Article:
Current practices regarding data collection for natural language processing on Amazon Mechanical Turk (MTurk) often rely on a combination of studies on data quality and heuristics shared among NLP researchers. However, without considering the perspectives of MTurk workers, these approaches are susceptible to issues regarding workers' rights and poor response quality. We conducted a critical literature review and a survey of MTurk workers aimed at addressing open questions regarding best practices for fair payment, worker privacy, data quality, and considering worker incentives. We found that worker preferences are often at odds with received wisdom among NLP researchers. Surveyed workers preferred reliable, reasonable payments over uncertain, very high payments; reported frequently lying on demographic questions; and expressed frustration at having work rejected with no explanation. We also found that workers view some quality control methods, such as requiring minimum response times or Master's qualifications, as biased and largely ineffective. Based on the survey results, we provide recommendations on how future NLP studies may better account for MTurk workers' experiences in order to respect workers' rights and improve data quality.
Many NLP researchers are experiencing an existential crisis triggered by the astonishing success of ChatGPT and other systems based on large language models (LLMs). After such a disruptive change to our understanding of the field, what is left to do? Taking a historical lens, we look for guidance from the first era of LLMs, which began in 2005 with large $n$-gram models for machine translation. We identify durable lessons from the first era, and more importantly, we identify evergreen problems where NLP researchers can continue to make meaningful contributions in areas where LLMs are ascendant. Among these lessons, we discuss the primacy of hardware advancement in shaping the availability and importance of scale, as well as the urgent challenge of quality evaluation, both automated and human. We argue that disparities in scale are transient and that researchers can work to reduce them; that data, rather than hardware, is still a bottleneck for many meaningful applications; that meaningful evaluation informed by actual use is still an open problem; and that there is still room for speculative approaches.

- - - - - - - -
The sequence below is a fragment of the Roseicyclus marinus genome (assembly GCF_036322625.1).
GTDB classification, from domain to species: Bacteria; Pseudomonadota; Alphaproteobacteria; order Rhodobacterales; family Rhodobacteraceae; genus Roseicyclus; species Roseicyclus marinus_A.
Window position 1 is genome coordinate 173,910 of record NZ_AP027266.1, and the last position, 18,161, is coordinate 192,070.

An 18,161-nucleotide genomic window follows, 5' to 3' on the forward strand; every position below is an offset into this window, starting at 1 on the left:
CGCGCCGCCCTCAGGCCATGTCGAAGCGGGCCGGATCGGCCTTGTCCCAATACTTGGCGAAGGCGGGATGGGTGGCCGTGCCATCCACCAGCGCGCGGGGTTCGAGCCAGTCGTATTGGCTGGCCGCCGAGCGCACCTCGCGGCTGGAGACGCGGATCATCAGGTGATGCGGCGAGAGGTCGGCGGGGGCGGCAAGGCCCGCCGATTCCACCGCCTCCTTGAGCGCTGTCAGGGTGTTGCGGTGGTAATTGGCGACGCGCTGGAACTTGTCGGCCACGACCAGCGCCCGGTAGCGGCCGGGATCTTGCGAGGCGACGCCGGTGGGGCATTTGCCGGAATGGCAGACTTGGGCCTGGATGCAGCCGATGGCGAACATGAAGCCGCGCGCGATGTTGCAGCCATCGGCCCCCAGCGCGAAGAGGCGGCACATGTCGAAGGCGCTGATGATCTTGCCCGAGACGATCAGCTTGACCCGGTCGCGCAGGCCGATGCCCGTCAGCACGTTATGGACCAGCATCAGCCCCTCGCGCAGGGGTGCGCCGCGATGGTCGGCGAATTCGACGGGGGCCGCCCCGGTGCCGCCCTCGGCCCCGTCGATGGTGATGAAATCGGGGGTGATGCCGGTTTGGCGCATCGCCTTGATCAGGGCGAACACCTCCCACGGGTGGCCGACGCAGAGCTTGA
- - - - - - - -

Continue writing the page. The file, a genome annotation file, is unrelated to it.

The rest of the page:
We introduce Ghostbuster, a state-of-the-art system for detecting AI-generated text. Our method works by passing documents through a series of weaker language models and running a structured search over possible combinations of their features, then training a classifier on the selected features to determine if the target document was AI-generated. Crucially, Ghostbuster does not require access to token probabilities from the target model, making it useful for detecting text generated by black-box models or unknown model versions. In conjunction with our model, we release three new datasets of human and AI-generated text as detection benchmarks that cover multiple domains (student essays, creative fiction, and news) and task setups: document-level detection, author identification, and a challenge task of paragraph-level detection. Ghostbuster averages 99.1 F1 across all three datasets on document-level detection, outperforming previous approaches such as GPTZero and DetectGPT by up to 32.7 F1.